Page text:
Given the need, other residents have stepped in to help: We the People of Detroit president and co-founder Monica Lewis-Patrick, whose organization delivers bottled water to homes without service, says that the largely older, Black women who regularly make water deliveries to disconnected households with her organization are putting their health on the line to continue distributing water as the crisis intensifies. (Across Michigan, Black people account for about 40 percent of coronavirus-related deaths.)

New Orleans, which has also been ravaged by COVID-19 cases and deaths, began restoring water service to the roughly 9,000 households it had cut off, but the city’s sewage and water board is now beset by severe staffing shortages and has reconnected just a fraction of those homes. More than 8,000 homes in the city may still be without water service. Troy Robertson, a regional organizer with the Gulf Coast Center for Law and Policy and a New Orleans native, says that water access issues are “unpeeling” the layers of inequity that exist in the city and the nation at large.

Water shutoffs mostly happen in lower income cities with higher poverty rates and unemployment — but they're not the only places they occur. California, for example, which recently implemented a moratorium on water shutoffs during the pandemic, has not yet required restoration of water service to homes shut off before March 4. More than 200,000 Californians experienced a water shutoff in 2019, according to self-reported utility data.

Among those affected are the legions of immigrant farmworkers who harvest the nation’s food. “Our farmworker communities are feeding the country — they have been deemed essential workers,” says Jonathan Nelson, policy director for Community Water Center. But, he says, “they’re coming home to the reality of ... do they have safe water at all? And if so, can they afford it?”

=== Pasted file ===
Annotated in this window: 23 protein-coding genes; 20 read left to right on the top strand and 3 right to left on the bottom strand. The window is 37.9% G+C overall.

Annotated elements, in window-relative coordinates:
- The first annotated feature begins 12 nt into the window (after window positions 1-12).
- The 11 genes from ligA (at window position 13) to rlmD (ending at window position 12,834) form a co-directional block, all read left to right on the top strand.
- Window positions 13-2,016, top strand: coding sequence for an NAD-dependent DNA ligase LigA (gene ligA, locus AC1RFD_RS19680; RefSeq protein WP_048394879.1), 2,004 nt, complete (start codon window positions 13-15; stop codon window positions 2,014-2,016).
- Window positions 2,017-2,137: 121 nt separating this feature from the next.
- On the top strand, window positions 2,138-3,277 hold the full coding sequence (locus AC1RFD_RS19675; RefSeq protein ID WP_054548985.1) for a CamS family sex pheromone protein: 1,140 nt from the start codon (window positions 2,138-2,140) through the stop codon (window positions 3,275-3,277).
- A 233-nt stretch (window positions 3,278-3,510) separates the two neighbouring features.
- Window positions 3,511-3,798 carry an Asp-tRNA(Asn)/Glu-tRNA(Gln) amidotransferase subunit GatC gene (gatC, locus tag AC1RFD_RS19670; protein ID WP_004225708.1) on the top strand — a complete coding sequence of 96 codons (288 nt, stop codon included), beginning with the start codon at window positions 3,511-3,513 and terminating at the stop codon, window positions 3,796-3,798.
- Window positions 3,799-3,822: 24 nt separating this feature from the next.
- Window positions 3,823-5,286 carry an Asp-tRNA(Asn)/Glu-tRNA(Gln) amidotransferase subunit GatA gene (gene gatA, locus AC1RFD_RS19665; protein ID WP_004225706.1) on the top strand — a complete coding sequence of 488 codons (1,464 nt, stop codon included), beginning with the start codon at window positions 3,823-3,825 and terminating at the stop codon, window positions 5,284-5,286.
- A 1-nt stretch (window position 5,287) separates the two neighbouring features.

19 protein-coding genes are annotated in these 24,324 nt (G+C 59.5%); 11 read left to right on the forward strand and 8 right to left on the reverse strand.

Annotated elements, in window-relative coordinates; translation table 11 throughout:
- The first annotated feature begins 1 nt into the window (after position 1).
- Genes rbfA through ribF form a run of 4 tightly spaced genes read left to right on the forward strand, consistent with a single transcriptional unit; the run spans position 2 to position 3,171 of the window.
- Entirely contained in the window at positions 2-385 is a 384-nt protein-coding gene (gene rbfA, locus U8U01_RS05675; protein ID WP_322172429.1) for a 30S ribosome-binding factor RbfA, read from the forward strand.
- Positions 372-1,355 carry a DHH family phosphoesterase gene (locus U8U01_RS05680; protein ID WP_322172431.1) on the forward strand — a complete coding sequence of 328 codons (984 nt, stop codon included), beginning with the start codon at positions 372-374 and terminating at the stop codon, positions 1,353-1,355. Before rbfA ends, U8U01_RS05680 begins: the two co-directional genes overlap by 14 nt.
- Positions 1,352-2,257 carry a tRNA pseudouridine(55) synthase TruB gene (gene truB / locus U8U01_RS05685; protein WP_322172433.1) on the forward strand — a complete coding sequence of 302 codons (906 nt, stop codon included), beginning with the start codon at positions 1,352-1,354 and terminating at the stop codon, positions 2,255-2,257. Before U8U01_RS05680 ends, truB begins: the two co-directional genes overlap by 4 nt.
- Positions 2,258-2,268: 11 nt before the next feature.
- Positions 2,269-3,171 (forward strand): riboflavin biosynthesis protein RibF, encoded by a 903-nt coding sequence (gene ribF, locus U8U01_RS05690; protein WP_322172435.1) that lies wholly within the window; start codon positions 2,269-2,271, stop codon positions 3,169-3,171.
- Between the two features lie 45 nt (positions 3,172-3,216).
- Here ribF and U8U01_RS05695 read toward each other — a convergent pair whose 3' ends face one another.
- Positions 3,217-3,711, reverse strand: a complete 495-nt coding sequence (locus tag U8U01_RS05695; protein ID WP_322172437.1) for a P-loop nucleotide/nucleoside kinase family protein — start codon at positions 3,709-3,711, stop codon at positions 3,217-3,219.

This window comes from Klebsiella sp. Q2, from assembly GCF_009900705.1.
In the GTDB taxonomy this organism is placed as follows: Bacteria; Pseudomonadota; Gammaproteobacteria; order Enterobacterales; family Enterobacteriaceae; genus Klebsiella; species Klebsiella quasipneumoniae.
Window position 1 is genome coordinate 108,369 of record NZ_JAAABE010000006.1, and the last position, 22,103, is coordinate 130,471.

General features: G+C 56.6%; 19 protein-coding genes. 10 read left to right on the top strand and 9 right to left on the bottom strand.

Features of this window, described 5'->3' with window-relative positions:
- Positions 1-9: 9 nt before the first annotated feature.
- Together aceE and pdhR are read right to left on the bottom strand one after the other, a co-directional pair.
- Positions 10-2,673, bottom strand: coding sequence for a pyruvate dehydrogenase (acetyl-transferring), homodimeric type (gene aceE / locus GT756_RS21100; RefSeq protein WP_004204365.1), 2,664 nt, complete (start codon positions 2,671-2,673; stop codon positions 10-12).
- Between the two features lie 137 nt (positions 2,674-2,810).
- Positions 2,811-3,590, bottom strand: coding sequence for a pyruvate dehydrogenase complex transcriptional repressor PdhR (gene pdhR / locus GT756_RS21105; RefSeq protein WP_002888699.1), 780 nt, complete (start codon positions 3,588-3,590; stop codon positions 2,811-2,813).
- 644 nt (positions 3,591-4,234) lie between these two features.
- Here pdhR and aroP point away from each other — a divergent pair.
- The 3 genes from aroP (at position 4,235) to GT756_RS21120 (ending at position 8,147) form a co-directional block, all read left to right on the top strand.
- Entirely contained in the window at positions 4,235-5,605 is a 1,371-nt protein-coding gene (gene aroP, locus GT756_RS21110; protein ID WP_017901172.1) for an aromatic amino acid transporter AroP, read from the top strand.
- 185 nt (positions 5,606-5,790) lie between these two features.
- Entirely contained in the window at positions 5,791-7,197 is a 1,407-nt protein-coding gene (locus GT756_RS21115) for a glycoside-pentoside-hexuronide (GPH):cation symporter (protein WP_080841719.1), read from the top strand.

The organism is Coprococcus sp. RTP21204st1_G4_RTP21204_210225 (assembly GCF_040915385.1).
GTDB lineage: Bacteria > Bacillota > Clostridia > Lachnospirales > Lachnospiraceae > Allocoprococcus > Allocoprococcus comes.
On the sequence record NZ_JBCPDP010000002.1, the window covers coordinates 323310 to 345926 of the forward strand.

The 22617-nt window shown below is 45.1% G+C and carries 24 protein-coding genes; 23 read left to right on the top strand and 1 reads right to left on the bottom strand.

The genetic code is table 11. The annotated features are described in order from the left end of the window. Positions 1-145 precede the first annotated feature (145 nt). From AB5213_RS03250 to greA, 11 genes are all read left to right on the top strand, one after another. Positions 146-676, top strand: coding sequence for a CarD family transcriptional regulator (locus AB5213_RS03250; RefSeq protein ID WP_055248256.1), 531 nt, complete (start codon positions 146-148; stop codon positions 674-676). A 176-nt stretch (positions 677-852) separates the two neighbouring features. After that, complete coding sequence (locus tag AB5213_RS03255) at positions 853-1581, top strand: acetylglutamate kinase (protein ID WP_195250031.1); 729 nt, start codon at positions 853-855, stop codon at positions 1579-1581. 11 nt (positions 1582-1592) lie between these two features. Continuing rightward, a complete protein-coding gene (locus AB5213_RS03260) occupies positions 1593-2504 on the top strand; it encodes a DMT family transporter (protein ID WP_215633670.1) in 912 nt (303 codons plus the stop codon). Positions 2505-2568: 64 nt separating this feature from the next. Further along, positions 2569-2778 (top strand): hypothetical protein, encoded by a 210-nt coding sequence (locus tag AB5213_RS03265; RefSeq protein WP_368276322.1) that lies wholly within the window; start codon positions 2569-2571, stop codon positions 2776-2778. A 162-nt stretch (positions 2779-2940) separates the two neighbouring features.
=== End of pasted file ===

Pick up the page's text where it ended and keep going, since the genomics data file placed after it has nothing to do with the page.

Nationwide emergencies have a way of illuminating nationwide problems, and the inability to guarantee access to running water has long been one of America’s failures. But while this has often been framed — rightly — as a matter of the equality and dignity to which every American is and ought to be entitled, the coronavirus crisis shows that policies that deny that equality and dignity to members of our community affect efforts to arrest the pandemic’s spread, exacerbating the risk of disease for everyone.

The solutions, though, are simple. Congress must issue an immediate moratorium on water shutoffs and mandate that all utilities reconnect households without water service. Further, since the handful of states and municipalities that require water service reconnections have been set back by the lack of federal funding for safe reconnections, debt forgiveness and emergency water distribution, Congress must set aside such funds to ensure that service reconnections are prompt, affordable and universal.

But, while initial draft legislation in the House of Representatives addressing the pandemic included $1.5 billion to help low-income families offset water costs and implement a ban on utility shutoffs, those provisions were dropped from the $2 trillion package that passed the Senate in March. The stalled House provisions should be resurrected and strengthened in the next round of congressional relief.

No family should have to live without clean and affordable water, let alone during a pandemic. Federal lawmakers must ensure that Americans can wash their hands from disease if they want to keep the whole country safe from COVID-19.